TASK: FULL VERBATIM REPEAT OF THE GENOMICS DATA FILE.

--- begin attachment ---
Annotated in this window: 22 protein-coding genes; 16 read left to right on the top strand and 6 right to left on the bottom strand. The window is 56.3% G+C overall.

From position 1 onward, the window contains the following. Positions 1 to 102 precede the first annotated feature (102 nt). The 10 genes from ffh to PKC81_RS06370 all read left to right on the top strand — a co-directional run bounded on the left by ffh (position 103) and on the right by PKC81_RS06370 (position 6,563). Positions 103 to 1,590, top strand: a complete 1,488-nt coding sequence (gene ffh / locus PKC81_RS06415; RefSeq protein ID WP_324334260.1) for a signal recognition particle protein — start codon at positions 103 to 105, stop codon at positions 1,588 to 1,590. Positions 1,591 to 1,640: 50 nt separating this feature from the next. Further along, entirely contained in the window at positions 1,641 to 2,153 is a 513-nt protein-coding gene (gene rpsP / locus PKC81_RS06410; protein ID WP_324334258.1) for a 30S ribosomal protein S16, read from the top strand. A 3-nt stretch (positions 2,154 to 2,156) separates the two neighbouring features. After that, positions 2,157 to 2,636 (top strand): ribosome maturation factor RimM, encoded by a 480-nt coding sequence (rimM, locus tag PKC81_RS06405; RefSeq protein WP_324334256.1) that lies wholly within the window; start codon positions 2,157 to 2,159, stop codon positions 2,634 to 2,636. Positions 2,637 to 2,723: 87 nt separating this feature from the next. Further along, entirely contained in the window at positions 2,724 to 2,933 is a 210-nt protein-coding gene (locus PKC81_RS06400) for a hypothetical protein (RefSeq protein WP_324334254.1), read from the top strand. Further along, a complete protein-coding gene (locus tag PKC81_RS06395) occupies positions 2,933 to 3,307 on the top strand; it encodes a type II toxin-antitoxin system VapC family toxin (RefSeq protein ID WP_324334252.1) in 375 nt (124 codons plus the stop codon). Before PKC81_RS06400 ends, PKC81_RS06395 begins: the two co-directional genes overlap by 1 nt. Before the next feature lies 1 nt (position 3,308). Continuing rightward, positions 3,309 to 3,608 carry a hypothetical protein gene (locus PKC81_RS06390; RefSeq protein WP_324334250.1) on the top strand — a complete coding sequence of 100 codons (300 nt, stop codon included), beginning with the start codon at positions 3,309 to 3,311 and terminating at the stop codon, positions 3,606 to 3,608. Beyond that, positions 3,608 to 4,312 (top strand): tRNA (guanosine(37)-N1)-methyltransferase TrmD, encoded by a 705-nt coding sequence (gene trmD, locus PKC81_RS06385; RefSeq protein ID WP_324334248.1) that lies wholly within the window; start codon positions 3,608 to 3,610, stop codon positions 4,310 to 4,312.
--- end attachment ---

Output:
Annotated in this window: 22 protein-coding genes; 16 read left to right on the top strand and 6 right to left on the bottom strand. The window is 56.3% G+C overall.

From position 1 onward, the window contains the following. Positions 1 to 102 precede the first annotated feature (102 nt). The 10 genes from ffh to PKC81_RS06370 all read left to right on the top strand — a co-directional run bounded on the left by ffh (position 103) and on the right by PKC81_RS06370 (position 6,563). Positions 103 to 1,590, top strand: a complete 1,488-nt coding sequence (gene ffh / locus PKC81_RS06415; RefSeq protein ID WP_324334260.1) for a signal recognition particle protein — start codon at positions 103 to 105, stop codon at positions 1,588 to 1,590. Positions 1,591 to 1,640: 50 nt separating this feature from the next. Further along, entirely contained in the window at positions 1,641 to 2,153 is a 513-nt protein-coding gene (gene rpsP / locus PKC81_RS06410; protein ID WP_324334258.1) for a 30S ribosomal protein S16, read from the top strand. A 3-nt stretch (positions 2,154 to 2,156) separates the two neighbouring features. After that, positions 2,157 to 2,636 (top strand): ribosome maturation factor RimM, encoded by a 480-nt coding sequence (rimM, locus tag PKC81_RS06405; RefSeq protein WP_324334256.1) that lies wholly within the window; start codon positions 2,157 to 2,159, stop codon positions 2,634 to 2,636. Positions 2,637 to 2,723: 87 nt separating this feature from the next. Further along, entirely contained in the window at positions 2,724 to 2,933 is a 210-nt protein-coding gene (locus PKC81_RS06400) for a hypothetical protein (RefSeq protein WP_324334254.1), read from the top strand. Further along, a complete protein-coding gene (locus tag PKC81_RS06395) occupies positions 2,933 to 3,307 on the top strand; it encodes a type II toxin-antitoxin system VapC family toxin (RefSeq protein ID WP_324334252.1) in 375 nt (124 codons plus the stop codon). Before PKC81_RS06400 ends, PKC81_RS06395 begins: the two co-directional genes overlap by 1 nt. Before the next feature lies 1 nt (position 3,308). Continuing rightward, positions 3,309 to 3,608 carry a hypothetical protein gene (locus PKC81_RS06390; RefSeq protein WP_324334250.1) on the top strand — a complete coding sequence of 100 codons (300 nt, stop codon included), beginning with the start codon at positions 3,309 to 3,311 and terminating at the stop codon, positions 3,606 to 3,608. Beyond that, positions 3,608 to 4,312 (top strand): tRNA (guanosine(37)-N1)-methyltransferase TrmD, encoded by a 705-nt coding sequence (gene trmD, locus PKC81_RS06385; RefSeq protein ID WP_324334248.1) that lies wholly within the window; start codon positions 3,608 to 3,610, stop codon positions 4,310 to 4,312.